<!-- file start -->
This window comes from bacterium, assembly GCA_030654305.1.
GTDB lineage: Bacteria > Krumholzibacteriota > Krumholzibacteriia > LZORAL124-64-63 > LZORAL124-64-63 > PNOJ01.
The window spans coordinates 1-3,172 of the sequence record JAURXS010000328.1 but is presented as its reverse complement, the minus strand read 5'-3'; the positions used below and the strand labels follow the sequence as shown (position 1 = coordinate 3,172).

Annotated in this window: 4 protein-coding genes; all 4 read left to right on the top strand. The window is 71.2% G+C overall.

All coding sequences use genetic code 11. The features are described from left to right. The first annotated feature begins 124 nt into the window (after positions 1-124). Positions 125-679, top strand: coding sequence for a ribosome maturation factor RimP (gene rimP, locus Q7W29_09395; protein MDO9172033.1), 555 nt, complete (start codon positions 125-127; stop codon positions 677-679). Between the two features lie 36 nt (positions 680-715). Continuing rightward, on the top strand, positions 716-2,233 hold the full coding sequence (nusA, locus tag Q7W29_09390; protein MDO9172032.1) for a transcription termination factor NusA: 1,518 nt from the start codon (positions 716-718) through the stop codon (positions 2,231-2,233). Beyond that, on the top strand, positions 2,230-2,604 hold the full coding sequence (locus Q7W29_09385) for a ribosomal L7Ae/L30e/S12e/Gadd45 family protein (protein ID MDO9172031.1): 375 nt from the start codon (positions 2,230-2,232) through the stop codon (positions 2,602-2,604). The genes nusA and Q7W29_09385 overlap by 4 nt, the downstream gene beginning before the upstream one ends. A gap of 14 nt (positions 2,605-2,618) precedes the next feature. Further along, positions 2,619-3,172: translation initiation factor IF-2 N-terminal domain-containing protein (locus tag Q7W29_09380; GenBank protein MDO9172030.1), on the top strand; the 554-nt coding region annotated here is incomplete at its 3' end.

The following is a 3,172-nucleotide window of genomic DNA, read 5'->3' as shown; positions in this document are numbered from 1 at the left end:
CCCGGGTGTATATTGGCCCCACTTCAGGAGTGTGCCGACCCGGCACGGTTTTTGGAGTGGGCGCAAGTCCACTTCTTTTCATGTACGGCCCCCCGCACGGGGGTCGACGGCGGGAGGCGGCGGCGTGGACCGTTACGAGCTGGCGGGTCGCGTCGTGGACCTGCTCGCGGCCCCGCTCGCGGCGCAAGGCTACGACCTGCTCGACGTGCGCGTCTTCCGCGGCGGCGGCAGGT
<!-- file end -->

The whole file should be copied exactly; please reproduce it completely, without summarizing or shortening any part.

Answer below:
This window comes from bacterium, assembly GCA_030654305.1.
GTDB lineage: Bacteria > Krumholzibacteriota > Krumholzibacteriia > LZORAL124-64-63 > LZORAL124-64-63 > PNOJ01.
The window spans coordinates 1-3,172 of the sequence record JAURXS010000328.1 but is presented as its reverse complement, the minus strand read 5'-3'; the positions used below and the strand labels follow the sequence as shown (position 1 = coordinate 3,172).

Annotated in this window: 4 protein-coding genes; all 4 read left to right on the top strand. The window is 71.2% G+C overall.

All coding sequences use genetic code 11. The features are described from left to right. The first annotated feature begins 124 nt into the window (after positions 1-124). Positions 125-679, top strand: coding sequence for a ribosome maturation factor RimP (gene rimP, locus Q7W29_09395; protein MDO9172033.1), 555 nt, complete (start codon positions 125-127; stop codon positions 677-679). Between the two features lie 36 nt (positions 680-715). Continuing rightward, on the top strand, positions 716-2,233 hold the full coding sequence (nusA, locus tag Q7W29_09390; protein MDO9172032.1) for a transcription termination factor NusA: 1,518 nt from the start codon (positions 716-718) through the stop codon (positions 2,231-2,233). Beyond that, on the top strand, positions 2,230-2,604 hold the full coding sequence (locus Q7W29_09385) for a ribosomal L7Ae/L30e/S12e/Gadd45 family protein (protein ID MDO9172031.1): 375 nt from the start codon (positions 2,230-2,232) through the stop codon (positions 2,602-2,604). The genes nusA and Q7W29_09385 overlap by 4 nt, the downstream gene beginning before the upstream one ends. A gap of 14 nt (positions 2,605-2,618) precedes the next feature. Further along, positions 2,619-3,172: translation initiation factor IF-2 N-terminal domain-containing protein (locus tag Q7W29_09380; GenBank protein MDO9172030.1), on the top strand; the 554-nt coding region annotated here is incomplete at its 3' end.

The following is a 3,172-nucleotide window of genomic DNA, read 5'->3' as shown; positions in this document are numbered from 1 at the left end:
CCCGGGTGTATATTGGCCCCACTTCAGGAGTGTGCCGACCCGGCACGGTTTTTGGAGTGGGCGCAAGTCCACTTCTTTTCATGTACGGCCCCCCGCACGGGGGTCGACGGCGGGAGGCGGCGGCGTGGACCGTTACGAGCTGGCGGGTCGCGTCGTGGACCTGCTCGCGGCCCCGCTCGCGGCGCAAGGCTACGACCTGCTCGACGTGCGCGTCTTCCGCGGCGGCGGCAGGT